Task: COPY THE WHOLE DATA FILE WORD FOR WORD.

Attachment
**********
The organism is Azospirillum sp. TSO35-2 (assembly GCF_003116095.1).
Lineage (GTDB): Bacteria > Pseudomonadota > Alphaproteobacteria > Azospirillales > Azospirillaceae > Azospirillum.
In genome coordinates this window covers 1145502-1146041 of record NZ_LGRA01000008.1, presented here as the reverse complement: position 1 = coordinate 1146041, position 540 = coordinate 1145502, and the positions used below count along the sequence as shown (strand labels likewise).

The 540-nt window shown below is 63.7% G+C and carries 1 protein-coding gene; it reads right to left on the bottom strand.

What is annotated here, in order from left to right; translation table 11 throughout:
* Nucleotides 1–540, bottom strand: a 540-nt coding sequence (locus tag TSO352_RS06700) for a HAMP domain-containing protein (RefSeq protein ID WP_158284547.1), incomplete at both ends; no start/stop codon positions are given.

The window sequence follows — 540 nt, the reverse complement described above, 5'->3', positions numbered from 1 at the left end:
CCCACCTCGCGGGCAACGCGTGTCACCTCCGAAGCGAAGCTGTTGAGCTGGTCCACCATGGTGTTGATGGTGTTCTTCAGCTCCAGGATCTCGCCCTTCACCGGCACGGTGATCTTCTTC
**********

The organism is Azospirillum sp. TSO35-2 (assembly GCF_003116095.1).
Lineage (GTDB): Bacteria > Pseudomonadota > Alphaproteobacteria > Azospirillales > Azospirillaceae > Azospirillum.
In genome coordinates this window covers 1145502-1146041 of record NZ_LGRA01000008.1, presented here as the reverse complement: position 1 = coordinate 1146041, position 540 = coordinate 1145502, and the positions used below count along the sequence as shown (strand labels likewise).

The 540-nt window shown below is 63.7% G+C and carries 1 protein-coding gene; it reads right to left on the bottom strand.

What is annotated here, in order from left to right; translation table 11 throughout:
* Nucleotides 1–540, bottom strand: a 540-nt coding sequence (locus tag TSO352_RS06700) for a HAMP domain-containing protein (RefSeq protein ID WP_158284547.1), incomplete at both ends; no start/stop codon positions are given.

The window sequence follows — 540 nt, the reverse complement described above, 5'->3', positions numbered from 1 at the left end:
CCCACCTCGCGGGCAACGCGTGTCACCTCCGAAGCGAAGCTGTTGAGCTGGTCCACCATGGTGTTGATGGTGTTCTTCAGCTCCAGGATCTCGCCCTTCACCGGCACGGTGATCTTCTTC